“Your faith is your salvation.”
“Believe in yourself, and when you cannot we will believe for you.”
We who hear this message as an expulsion of demons – not as faith-healers, but as faith sharers – we recognize salvation in gathering with others in faith. We who proclaim wholeness and reject disintegration share the Word of Salvation with each other, feed on that sharing, nourish ourselves on Eucharistic bread and wine, food and drink for the journey. This is Jesus whom we see by faithful vision.
So, this thin time of colliding worlds, of inwardly struggling with our demons, and of awaiting winter’s onset – this is the time of spirits all about. It is Samhain for the Celts, Halloween for the goblins, All Saints/All Souls for the followers of Jesus.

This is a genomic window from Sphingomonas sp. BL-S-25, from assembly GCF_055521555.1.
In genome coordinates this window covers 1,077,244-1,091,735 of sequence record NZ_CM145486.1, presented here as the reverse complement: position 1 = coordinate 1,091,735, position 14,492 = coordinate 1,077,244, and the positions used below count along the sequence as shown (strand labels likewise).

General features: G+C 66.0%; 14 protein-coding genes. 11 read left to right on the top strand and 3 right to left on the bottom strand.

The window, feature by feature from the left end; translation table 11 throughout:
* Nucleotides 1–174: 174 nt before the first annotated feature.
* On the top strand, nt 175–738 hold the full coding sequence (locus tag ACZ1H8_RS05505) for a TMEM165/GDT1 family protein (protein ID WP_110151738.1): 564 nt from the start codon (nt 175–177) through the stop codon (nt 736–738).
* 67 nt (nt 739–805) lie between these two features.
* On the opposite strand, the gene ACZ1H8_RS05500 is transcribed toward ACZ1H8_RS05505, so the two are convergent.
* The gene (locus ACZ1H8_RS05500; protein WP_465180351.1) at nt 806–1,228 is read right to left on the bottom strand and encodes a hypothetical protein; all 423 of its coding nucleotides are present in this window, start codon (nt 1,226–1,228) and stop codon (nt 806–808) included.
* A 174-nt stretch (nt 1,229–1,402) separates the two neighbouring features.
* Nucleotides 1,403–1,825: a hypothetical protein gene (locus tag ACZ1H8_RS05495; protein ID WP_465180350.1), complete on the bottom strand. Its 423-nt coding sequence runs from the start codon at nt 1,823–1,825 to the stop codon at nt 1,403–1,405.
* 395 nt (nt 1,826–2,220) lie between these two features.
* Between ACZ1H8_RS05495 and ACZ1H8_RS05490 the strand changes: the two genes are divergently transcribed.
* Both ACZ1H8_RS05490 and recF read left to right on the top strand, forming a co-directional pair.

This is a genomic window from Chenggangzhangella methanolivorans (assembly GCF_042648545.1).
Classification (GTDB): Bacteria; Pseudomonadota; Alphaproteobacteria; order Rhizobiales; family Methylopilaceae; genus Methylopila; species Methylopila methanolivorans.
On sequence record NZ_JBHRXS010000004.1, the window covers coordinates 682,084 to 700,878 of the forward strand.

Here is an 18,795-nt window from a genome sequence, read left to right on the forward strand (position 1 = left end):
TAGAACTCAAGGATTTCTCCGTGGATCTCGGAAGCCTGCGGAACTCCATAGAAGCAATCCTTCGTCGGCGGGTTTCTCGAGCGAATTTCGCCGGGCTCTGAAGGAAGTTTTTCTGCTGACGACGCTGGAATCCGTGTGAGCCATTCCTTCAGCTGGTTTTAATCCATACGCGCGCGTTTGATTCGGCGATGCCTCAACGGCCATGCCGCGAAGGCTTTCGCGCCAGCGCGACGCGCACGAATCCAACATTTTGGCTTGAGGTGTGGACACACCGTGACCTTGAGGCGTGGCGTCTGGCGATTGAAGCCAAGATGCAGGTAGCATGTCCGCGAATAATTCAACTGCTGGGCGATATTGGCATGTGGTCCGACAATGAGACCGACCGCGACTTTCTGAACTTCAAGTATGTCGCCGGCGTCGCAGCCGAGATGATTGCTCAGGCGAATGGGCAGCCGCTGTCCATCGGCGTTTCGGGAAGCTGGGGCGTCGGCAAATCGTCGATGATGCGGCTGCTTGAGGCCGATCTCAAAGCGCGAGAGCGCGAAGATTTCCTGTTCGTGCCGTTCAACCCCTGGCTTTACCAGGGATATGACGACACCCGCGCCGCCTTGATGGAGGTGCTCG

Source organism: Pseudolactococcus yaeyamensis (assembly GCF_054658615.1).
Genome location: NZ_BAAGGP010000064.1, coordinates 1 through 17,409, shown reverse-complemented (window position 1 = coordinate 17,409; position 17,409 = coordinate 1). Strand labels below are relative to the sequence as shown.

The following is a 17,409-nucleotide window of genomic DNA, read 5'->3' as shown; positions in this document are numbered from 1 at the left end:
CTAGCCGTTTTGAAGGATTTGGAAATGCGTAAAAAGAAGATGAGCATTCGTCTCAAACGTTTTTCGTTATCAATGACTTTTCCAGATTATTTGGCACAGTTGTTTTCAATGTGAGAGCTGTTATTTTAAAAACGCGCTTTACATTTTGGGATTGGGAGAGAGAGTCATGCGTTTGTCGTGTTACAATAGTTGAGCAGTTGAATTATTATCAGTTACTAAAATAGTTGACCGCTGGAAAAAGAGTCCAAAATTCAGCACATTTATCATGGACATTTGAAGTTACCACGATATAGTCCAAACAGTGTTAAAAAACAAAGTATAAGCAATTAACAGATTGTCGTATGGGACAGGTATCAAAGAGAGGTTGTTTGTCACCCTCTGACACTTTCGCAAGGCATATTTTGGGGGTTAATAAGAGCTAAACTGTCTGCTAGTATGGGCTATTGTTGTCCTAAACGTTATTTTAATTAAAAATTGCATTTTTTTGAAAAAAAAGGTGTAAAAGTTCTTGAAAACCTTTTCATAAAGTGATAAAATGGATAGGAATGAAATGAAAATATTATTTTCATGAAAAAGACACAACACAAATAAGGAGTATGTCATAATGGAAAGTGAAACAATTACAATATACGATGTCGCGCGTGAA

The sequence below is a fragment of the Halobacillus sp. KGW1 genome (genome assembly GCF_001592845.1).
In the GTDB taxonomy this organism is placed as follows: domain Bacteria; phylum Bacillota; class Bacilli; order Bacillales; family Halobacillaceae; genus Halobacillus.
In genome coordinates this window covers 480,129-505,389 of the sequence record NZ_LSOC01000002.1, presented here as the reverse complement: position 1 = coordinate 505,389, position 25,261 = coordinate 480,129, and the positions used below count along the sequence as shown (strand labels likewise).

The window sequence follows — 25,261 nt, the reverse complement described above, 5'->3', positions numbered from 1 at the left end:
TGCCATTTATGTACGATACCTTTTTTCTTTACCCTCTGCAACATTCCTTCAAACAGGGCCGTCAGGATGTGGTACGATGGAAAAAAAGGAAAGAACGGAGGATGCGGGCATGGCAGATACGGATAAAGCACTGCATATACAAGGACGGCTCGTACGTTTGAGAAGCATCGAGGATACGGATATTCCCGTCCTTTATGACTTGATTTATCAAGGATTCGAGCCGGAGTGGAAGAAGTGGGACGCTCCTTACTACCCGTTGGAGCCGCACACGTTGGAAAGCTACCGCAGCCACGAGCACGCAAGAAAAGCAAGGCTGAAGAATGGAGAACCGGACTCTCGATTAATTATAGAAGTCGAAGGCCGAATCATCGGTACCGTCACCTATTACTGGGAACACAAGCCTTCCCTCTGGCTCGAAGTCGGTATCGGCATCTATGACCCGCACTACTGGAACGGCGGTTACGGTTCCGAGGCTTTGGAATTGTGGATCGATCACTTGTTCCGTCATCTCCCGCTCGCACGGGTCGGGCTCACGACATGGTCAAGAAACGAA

Blessed be – in a self-portrait of faith.
At harvest time we feast and celebrate,
for we gather on the edge of Winter’s shadow.
All the seed that was sown in Springtime past
has long been reaped;
the fields stand barren and empty.
The spirit shall soon turn inward.
The world’s fabric grows thin and souls of the dead
pass by on their way to eternity.
Bless their passing, for though to some it seems an ending,
this exodus of spirit foreshadows new beginnings.
Heavenly One, we see your care, your passage to light,
your gift of life.